I can control my behaviors (for the most part).  I can’t control how my body will react to those behaviors.  So, a time goal seems meaningless.  And, if progress stalls, I change my habits to push things along.  The closer I get to an ultimate goal, the more I celebrate each little step of the way.  That way, I’m not tied up in just a single goal that is either going to take a long time or perhaps not happen.  I can be happy with progress during the journey.

  14. […] I am starting with fat loss because for this is what the majority people are battling and why they matriculated to my part of the interwebz. You can find the introduction to goal setting here. […]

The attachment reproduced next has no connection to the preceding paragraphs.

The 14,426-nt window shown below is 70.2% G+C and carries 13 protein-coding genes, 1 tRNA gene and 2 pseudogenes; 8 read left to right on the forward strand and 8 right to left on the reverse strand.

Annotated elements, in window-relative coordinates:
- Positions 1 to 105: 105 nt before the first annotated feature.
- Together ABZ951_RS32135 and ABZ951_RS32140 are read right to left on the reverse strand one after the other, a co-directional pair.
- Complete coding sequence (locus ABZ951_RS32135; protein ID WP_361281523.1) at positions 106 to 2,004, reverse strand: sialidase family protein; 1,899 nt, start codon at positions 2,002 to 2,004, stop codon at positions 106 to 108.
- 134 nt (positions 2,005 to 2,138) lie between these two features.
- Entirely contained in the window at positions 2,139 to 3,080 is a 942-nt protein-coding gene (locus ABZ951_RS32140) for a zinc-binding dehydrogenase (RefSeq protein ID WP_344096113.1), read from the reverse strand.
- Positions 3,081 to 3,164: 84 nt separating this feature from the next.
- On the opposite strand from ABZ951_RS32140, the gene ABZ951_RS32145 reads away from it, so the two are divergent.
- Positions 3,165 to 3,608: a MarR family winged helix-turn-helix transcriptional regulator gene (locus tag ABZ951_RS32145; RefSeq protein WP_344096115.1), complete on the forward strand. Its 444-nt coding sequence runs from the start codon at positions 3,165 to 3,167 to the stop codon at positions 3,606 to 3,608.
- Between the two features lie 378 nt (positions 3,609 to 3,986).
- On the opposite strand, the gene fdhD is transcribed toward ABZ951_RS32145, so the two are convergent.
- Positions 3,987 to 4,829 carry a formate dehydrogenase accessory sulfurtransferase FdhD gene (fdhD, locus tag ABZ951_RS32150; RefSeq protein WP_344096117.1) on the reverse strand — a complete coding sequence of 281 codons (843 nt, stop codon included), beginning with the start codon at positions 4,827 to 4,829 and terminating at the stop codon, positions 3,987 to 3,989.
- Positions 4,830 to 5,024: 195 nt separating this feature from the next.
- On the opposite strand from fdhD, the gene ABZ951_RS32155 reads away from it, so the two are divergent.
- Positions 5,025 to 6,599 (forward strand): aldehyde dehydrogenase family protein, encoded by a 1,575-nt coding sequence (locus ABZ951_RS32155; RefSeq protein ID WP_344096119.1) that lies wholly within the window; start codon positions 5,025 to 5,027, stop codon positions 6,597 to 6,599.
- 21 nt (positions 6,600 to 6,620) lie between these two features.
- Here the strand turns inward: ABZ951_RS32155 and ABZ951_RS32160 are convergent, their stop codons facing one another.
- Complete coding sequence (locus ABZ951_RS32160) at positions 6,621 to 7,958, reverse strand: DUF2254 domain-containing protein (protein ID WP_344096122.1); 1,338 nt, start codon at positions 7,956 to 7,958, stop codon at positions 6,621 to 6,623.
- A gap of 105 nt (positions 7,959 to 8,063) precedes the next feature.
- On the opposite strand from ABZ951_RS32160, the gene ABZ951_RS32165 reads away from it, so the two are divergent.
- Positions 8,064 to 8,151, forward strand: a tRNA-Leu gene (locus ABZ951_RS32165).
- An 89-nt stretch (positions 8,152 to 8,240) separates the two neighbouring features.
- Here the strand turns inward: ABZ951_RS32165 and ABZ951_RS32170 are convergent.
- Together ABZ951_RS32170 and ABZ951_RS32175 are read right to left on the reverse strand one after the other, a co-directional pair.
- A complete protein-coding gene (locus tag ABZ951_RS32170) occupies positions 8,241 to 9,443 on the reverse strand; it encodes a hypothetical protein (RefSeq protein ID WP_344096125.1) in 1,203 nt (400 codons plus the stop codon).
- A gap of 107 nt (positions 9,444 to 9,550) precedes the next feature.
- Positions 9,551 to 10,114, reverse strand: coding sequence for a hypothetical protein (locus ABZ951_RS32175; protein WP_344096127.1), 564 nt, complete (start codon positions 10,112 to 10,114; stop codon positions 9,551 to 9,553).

15. […] I have discussed the introduction to goal setting and fat loss. The next logical step in body composition is muscle gain. Before you scan over this […]

  16. […] to you. I have discussed this topic a lot actually. You can see previous posts where I discuss what realistic goals for fat loss or muscle gain are. Today, I want to talk more about the emotional and socialization […]